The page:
That means that in 15 years since the birth of a genre, we have seen one major change.   To assume that such a change is permanent and to perceive that change as a step on an evolutionary scale that will only travel one direction is unsupportable.  Even if information technology was never going to improve beyond what we have today, predictions based on trends have little strength given the youth of the genre and the long shelf-life of individual games.  WoW is just now seeing a decline after releasing 7 years ago — in what other video gaming genre do we frequently see games still at the top of popularity 7 years after release?  The genre has only seen two or three possibilities of structures released on a large scale — I certainly find it small-minded to imagine that there will never be anything new under the sun after such a short time.

Even icebergs travel, if but slowly.  The MMO genre has not been around long enough to determine its rate of travel, not even long enough to determine the direction of travel, or if there even is one.

Calling people “small-minded idiots” is unproductive at best, I know.  But I don’t look at “never” comments as hyperbolic.  Or at least, I see them so frequently as responses on news articles and blogs about MMOs that the possibility that some might be hyperbolic slips my mind.  And there’s the whole “my sub-genre is better than you sub-genre” trend that I just refuse to be part of.  I am not a proponent of any particular sub-genre.  I am a proponent of inevitable change.  I will play Guild Wars 2 not because I think it is a return to the sandbox, but because I think it will, at least in some ways, offer up something different than the repeated structure that other games have continuously put forth — many of which have failed.   In the process, I think that gamers’ assumptions, designers’ assumptions, and the assumptions of investors and publishers will slowly become meaningless, much as they have for other genres, much as they have for video games as a whole, much as they have for everything that has ever depended on information technology in any way, since the first home computer became a reality.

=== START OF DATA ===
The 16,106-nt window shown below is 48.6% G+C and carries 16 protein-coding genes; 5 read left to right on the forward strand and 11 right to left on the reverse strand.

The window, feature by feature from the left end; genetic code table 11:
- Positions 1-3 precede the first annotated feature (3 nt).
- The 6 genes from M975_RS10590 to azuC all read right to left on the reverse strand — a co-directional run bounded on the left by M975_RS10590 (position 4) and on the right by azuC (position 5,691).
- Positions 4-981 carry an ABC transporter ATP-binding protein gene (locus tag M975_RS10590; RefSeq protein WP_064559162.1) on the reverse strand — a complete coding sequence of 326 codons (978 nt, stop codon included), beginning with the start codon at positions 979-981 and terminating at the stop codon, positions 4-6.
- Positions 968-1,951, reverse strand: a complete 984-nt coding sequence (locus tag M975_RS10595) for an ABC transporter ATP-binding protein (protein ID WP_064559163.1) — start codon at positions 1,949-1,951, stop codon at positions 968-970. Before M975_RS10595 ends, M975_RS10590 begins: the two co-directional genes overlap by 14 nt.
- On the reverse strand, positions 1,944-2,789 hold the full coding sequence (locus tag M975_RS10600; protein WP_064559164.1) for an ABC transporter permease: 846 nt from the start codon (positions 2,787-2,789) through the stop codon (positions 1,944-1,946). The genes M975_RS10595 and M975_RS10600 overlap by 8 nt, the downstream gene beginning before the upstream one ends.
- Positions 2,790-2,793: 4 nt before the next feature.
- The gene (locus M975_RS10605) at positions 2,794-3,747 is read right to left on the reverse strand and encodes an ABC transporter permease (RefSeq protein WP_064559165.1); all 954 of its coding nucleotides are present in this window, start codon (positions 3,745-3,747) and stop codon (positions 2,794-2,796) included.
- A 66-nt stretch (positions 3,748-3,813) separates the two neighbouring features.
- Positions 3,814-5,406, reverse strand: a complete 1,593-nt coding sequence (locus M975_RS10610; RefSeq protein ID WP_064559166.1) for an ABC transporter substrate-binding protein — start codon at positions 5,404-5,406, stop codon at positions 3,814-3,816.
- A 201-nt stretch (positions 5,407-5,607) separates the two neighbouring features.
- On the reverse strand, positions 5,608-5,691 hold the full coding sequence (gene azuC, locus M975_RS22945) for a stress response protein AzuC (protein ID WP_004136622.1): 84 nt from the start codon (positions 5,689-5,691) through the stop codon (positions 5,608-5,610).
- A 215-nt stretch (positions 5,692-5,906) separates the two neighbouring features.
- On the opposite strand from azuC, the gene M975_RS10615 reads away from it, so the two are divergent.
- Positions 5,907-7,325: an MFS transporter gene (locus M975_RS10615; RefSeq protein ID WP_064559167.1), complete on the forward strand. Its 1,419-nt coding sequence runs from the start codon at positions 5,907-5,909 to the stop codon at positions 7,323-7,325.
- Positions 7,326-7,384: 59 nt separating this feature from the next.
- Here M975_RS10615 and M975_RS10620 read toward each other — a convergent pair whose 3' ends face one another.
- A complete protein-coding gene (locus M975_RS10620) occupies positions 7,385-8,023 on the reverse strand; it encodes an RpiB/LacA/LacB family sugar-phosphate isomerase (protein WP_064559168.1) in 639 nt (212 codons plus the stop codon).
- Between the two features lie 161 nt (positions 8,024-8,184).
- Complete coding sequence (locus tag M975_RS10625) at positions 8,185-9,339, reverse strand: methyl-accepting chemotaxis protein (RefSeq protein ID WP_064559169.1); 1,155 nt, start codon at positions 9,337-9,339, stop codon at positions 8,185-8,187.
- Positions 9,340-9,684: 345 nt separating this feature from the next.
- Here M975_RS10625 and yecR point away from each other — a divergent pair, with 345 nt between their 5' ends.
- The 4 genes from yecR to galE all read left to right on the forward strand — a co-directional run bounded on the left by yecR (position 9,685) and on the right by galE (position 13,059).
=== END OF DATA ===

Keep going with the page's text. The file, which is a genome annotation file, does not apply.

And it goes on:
I can recall a time I was about 5 or so years old when my parents and I would have high score competitions—pinning the top results to the fridge—playing River Raid on an Atari.  Nearly nothing about that experience applies to the games of today.  I think in another 30 years, we’ll be looking back and realizing that nothing about the games of 2012 predicted anything about the games of 2042.